Math Team Excels at Competition
Math Team Excels at Competition

The numbers all added up for the 11/12 team from Oaks Christian School at the 29th Annual Westmont College Mathematics Contest in early February as the team clinched the first place win in the Written Exam category and scored a solid second place overall win. Under the direction of honors math teacher Janet Fredrickson, YinXu Deng, Justin Gerwien, Samantha Speer and Asher Baer scored the impressive wins.

In addition to the upperclassmen team, Oaks Christian also fielded a 9/10 team comprised of Jingyuan Peter Wu, JeongHoon Phil Chang, Adela Zhao and Matthias Portzel.

"It was fun for me as a teacher to watch our 9/10 and 11/12 teams come together and get into the spirit of competition and math," said Fredrickson.

The brainchild of Westmont math professor Dr. Russell Howell, the annual competition, dubbed the Super Bowl of math, brings together the best and brightest "mathletes" from Southern California high schools. Each school fields two teams—juniors/seniors and freshmen/sophomores—for a total of eight students per school facing off in a college bowl format where team members buzz in their answers.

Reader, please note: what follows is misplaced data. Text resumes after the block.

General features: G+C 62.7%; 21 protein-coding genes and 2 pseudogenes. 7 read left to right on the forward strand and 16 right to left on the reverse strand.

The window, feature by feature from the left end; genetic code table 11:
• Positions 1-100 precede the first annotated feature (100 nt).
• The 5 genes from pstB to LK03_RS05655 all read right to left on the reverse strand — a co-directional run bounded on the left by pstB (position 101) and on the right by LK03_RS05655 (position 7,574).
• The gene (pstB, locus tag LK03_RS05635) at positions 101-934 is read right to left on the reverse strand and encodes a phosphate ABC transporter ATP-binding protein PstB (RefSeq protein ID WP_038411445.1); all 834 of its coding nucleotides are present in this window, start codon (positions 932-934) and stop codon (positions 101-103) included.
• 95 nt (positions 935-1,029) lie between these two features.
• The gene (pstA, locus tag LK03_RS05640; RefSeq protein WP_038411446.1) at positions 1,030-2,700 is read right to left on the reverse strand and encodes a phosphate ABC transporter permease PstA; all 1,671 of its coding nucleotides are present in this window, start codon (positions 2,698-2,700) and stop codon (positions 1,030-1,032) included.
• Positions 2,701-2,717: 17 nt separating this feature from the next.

Preliminary events included the written exam, where each team had about 75 minutes to solve challenging math questions, and a "chalk talk" PowerPoint presentation given by one team member.

Gerwien represented Oak Christian with his PowerPoint chalk talk on prime numbers, spending an extra six hours researching the topic and another hour writing his presentation. It was this love of learning and dedication to spend significant personal time outside the classroom that helped him lead the 11/12 team to victory in the Written Exam.

The contest organizers noted, "A quick review of the leading journals reveals that mathematical discovery these days is a team effort: research articles frequently have more than one author. The purpose of the team exam is to challenge students to think creatively, and to encourage mathematical collaboration. Given a set of five problems, the students must decide how to tackle them. The best strategy appears to be some combination of individual and collective effort."

After the event, the teams enjoyed the awards banquet and a pizza dinner, as well as a presentation by Howell on the mathematical explanation behind this year's t-shirt design. The design was a drawing of a pizza showing the maximum number of pieces that can result (29) when cutting into a pizza only seven times. Every year, the contest number (this year was the 29th annual contest) and the topic (prime numbers) is worked into the design of the t-shirt.

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